Release: Either a fast or slow release time may be selected depending on the material being processed. Fast release is achieved with the switch out and Slow release with the switch depressed. Percussive material with little or no reverb is generally treated using the fast release setting, whereas material with slow decays or a significant amount of added reverberation will usually respond better to the longer release setting.
The unit should be connected in line with the signal to be processed via suitable insert points. Ensure that the insert send and return level on your console matches the operating level set up using the rear panel push-buttons on the DL241. If not, select the appropriate operating level on the DL241.
For single channel use, each channel may be considered as being completely independent and set up accordingly. For use with stereo signals such as complete mixes or submixes, the unit should be switched to Stereo Link mode and all setting up done using the left hand channel controls.
Setting up is simpler if the Expander is initially turned off and the Peak Limiter threshold set to maximum. This allows the compressor/limiter to be set up in isolation. The ratio setting depends on how firmly the signal dynamics need controlling; as a rule, higher ratios provide a higher degree of control but also tend to be more audible in operation when high levels of gain reduction are required. The integral soft-knee feature of the DL241 renders these effects far less pronounced, but this factor should still be taken into consideration when setting up. In general, a higher compression ratio may be used than on a conventional compressor without compromising the sound quality.
If the Attack and Release controls are switched to Auto, setting up is now simply a matter of adjusting the Threshold control until the desired amount of gain reduction occurs. This is judged partly by ear and partly by observing the gain reduction meter. In general, a maximum gain reduction of between 8dB and 12dB will be adequate. If more gain reduction appears necessary, it is worth considering applying a conservative degree of compression during recording and then further compression while mixing.
Compressing during a mix does increase the subjective level of tape and other background noises during pauses and quiet passages but, unless the noise contamination is serious, the expander section will be able to attenuate it to a very high degree without compromising the wanted signal.
At this point, the Auto control may be switched off if it is desired to set the attack and release times manually. The longer the attack time, the longer the compressor takes to respond to increases in signal level and a slow attack time is often used to accentuate the beginning of percussive or plucked sounds such as drums, basses and guitars. A fast attack time will bring the input signal under control very quickly.
The release time should be set short enough so that the system gain has returned to normal before the next peak occurs and, in general, it should be set as short as possible before audible gain pumping occurs.
Compressors are often accused of dulling the sound being processed, and a little explanation is needed to understand exactly why that is. What happens is that bass sounds, which contain most of the energy in a typical piece of music, cause the compressor to operate, and so any quieter, high frequency sounds occurring at the same time as the bass sound will also be turned down in level. That is why the cymbals and hi-hats in a heavily compressed drum track seem to dip in level whenever a loud bass drum or snare drum beat occurs.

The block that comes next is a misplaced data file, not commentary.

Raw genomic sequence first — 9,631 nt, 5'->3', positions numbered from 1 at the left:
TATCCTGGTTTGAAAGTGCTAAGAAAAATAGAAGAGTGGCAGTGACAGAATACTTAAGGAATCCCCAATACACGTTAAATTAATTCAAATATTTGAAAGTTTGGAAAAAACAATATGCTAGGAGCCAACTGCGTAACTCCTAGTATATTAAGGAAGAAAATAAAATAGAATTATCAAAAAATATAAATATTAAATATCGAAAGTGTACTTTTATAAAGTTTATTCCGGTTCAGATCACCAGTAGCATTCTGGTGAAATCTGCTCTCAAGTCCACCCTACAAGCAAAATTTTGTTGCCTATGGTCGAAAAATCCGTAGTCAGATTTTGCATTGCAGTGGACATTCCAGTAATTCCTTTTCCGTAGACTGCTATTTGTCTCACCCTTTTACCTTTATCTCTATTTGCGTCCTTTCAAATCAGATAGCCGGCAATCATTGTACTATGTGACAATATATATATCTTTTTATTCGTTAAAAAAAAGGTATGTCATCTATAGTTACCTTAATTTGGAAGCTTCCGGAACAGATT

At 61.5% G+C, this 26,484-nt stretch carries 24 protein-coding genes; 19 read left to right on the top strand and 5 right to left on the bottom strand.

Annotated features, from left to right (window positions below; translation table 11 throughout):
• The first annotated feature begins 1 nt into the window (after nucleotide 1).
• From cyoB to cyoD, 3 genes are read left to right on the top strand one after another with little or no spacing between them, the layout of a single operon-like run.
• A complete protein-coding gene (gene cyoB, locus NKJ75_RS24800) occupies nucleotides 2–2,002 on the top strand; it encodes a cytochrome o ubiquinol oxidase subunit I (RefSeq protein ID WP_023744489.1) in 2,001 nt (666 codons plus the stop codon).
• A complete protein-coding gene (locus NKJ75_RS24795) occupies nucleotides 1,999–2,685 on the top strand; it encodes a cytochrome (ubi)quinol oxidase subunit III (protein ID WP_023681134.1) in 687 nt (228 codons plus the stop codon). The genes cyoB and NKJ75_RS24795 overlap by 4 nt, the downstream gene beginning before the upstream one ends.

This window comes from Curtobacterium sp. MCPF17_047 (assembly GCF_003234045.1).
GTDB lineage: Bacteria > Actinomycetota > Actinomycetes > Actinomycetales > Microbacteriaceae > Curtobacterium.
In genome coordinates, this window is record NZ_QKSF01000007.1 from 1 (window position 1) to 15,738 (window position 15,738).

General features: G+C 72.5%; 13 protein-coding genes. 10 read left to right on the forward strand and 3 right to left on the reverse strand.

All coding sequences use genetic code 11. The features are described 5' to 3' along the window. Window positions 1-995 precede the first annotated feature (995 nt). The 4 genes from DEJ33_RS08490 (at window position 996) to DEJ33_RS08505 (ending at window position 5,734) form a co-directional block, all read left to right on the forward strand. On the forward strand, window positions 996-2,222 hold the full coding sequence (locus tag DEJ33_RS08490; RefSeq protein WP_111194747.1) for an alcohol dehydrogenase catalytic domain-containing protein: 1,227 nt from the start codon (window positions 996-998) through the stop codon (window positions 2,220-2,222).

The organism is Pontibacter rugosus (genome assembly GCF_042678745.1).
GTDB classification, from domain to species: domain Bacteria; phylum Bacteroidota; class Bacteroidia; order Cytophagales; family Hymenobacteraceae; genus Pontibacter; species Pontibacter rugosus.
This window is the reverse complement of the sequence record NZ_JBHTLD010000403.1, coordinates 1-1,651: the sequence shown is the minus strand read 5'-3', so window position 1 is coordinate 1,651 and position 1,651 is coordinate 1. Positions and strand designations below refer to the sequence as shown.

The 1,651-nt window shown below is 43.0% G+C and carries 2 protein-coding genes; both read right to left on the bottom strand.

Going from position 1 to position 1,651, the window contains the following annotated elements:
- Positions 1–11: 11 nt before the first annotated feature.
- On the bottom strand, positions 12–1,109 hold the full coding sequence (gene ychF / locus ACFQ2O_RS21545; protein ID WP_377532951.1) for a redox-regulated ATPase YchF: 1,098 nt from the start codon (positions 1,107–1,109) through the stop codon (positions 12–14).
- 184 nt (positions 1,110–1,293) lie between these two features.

The solution is either to use less compression or increase the attack time to allow the leading edge of the brighter sounds to pass through the compressor before the gain reduction occurs. In extreme cases, it may be necessary to add a little artificial brightness to the processed sound using equalisation or some form of exciter, though the semi-soft-knee compression system used in DL241 tends to minimise this side effect.
At this point, the expander threshold may be set up and you should try both release time settings to see which is least obtrusive in operation. For all but sharp percussive sounds, the longer setting is likely to give the best results. Set the threshold using a piece of program material that contains pauses and adjust the threshold to be as low a dB level as possible while still attenuating the noise during pauses. Listen carefully to how the sounds come in after the pauses and how cleanly they fade away again. If you can hear the expander changing the sound in an unacceptable way, then the threshold is probably set too high.
Because the expander is self-adapting to the programme dynamics, it should be possible to obtain far more satisfactory results than are possible with conventional expanders. By the same token, do not assume that because the expander threshold LED flickers during a piece of quiet but wanted material that it is having a detrimental effect. When it first comes into play, the ratio of expansion is very low so trust your ears!
Finally, set the Gain control to give the required output level using the level meter to guide you. Avoid running at very high output levels as this reduces the available amount of signal head room and could lead to distortion in extreme cases. Once the gain is correct, set the Peak Limiter Level control so that the limiter LED only lights briefly on extreme signal peaks. Alternatively, set the Peak limiter Level to the desired value and then adjust the compressor Gain control to ensure minimum limiter activity.
If required, the expander may be used on its own with the compressor and limiter functions disabled. The Peak limiter has no separate on / off control, but turning the Level control fully clockwise will prevent any unwanted limiter action. To effectively bypass the compressor section turn the compressor Threshold up to its maximum of +20dB (fully counter-clockwise), set the Ratio to its lowest setting of 1.2:1 and adjust the Gain to approximately 0dB.